To see this, let’s carefully describe what Google set out to do. From their blog: “Our goal always has been to index all the world’s data.” Talk about anemic goals, come on Google, show some ambition! So, is this one of Hayek’s technical problems or is this an economic one? Our gut might first tell us that it is technical. Unlike the scarce resources needed to build a bridge or a skyscraper or a submarine, the world’s data is all in one place (roughly), the internet, and it’s not rivalrous. If I use the data to make my search engine it doesn’t limit Steve Ballmer’s ability to use the same data. The Internet comes closest as anything yet in history to being what Hayek calls, “given” data.
“The ‘data’ from which the economic calculus starts are never for the whole society ‘given’ to a single mind which could work out the implications.” Hayek’s Use of Knowledge in Society
But Hayek is still correct, even with Google and the internet. Sure, all this data is now hanging out in one place for free, but to make a useful index you need to determine how much people value different data. We need data about the data. So, Google’s position is not unlike the position of the Soviet Politburo in the middle of the 20th century.
In Soviet Russia, “We have all the country’s resources! How should we arrange them?”
In Mountainview: “We have all the world’s digitalized data! How should we arrange them?”
In Soviet Russia, failed attempts at arranging resources destroyed the information about the resources. The free market is the best way to figure out how individual people value individual resources. When left to trade voluntarily, people reveal their preferences with their willingness to pay. By arranging resources through coercion you’ve blinded yourself to the emergent value of the resources because you’ve forbidden voluntary arrangement in the economy.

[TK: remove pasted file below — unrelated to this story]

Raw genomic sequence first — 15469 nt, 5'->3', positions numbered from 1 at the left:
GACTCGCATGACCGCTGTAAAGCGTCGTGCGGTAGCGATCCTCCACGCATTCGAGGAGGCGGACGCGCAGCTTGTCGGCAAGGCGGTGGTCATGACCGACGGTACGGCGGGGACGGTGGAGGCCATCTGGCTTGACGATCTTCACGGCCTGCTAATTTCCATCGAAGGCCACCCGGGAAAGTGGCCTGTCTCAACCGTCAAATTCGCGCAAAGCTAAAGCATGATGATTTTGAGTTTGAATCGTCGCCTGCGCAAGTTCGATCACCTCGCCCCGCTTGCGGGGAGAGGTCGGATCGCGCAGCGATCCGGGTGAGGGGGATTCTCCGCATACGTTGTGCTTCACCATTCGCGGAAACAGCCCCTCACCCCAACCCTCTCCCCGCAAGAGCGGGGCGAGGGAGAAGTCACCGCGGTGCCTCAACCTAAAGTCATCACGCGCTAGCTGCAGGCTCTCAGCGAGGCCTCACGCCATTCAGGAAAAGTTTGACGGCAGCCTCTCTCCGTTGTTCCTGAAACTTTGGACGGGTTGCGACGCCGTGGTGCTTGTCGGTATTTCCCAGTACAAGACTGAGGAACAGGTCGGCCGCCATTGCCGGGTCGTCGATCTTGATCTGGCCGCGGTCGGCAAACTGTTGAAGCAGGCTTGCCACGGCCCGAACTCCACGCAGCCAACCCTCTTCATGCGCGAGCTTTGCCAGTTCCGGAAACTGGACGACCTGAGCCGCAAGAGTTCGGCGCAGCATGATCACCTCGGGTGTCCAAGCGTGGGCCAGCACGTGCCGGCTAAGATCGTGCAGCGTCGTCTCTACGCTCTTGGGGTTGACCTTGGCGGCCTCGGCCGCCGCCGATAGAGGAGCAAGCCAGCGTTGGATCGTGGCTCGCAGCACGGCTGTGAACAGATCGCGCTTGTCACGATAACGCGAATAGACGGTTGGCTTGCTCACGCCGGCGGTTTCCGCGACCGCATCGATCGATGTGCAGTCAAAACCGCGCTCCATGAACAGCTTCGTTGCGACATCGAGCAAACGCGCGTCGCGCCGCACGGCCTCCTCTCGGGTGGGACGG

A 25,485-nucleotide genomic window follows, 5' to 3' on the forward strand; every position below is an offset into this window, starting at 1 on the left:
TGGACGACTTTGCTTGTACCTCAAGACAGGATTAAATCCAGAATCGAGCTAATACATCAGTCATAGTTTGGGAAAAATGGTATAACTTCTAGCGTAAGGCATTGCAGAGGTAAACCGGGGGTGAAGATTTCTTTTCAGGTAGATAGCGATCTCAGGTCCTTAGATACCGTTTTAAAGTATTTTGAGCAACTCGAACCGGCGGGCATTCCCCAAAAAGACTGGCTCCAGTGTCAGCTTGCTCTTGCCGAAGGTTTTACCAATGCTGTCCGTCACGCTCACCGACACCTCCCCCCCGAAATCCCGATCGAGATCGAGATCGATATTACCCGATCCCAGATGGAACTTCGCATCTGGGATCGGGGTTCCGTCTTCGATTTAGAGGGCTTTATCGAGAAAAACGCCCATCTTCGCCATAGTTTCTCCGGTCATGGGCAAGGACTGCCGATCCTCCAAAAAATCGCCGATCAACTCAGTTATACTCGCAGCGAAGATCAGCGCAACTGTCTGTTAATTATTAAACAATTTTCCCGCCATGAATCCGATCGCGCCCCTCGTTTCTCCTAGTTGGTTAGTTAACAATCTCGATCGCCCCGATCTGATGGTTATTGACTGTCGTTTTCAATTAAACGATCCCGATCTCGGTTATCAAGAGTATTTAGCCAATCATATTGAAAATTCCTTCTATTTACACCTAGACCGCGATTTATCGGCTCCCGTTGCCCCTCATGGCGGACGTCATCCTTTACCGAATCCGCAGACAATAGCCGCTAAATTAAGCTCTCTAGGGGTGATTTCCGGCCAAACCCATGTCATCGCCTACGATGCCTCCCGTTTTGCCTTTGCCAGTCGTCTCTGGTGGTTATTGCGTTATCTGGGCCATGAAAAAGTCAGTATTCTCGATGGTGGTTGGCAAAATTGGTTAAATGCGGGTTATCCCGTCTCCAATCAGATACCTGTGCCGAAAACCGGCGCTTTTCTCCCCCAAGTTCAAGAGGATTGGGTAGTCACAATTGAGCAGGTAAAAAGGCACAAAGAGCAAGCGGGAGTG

This is different on the internet. The data resources are not rivalrous, so a company like Altavista can gather them all up and start arranging them through central planning (or any mechanism they want) without disturbing the use-data about those resources. But, this doesn’t mean that you will be able to figure out through sheer intellectual sorting ability what order is best. Central planning still fails, even when resources are non-rivalrous, if you ignore revealed preferences. But, unlike the Soviet situation, you don’t destroy the internet; you just produce a search product of absolutely no value.
The Bad Old Days of Search.
Search used to be really bad. Why? Because search companies were using either (a) content-producer willingness to pay for indexing, (b) mere keyword search or (c) some combination of editorial centralized decision-making to organize lists of sites. These methods only work if you think that the best site about ducks is either (a) the site that has the most money to pay Altavista for prime “duck” listing, (b) the site that has the most “ducks” in its text, or (c) the site that was most appealing to your employees tasked with finding duck sites.
Google’s brilliance came in the form of PageRank™, an algorithm that relied heavily on the truest decentralized revealed preferences the internet has to offer, links. If 999 other websites linked to one website about ducks, you can bet that most people think that this site is better at explaining ducks than a site with only one link to it (even if that link was horse-sized). As Google says (in #4 of the 10 things they know to be true):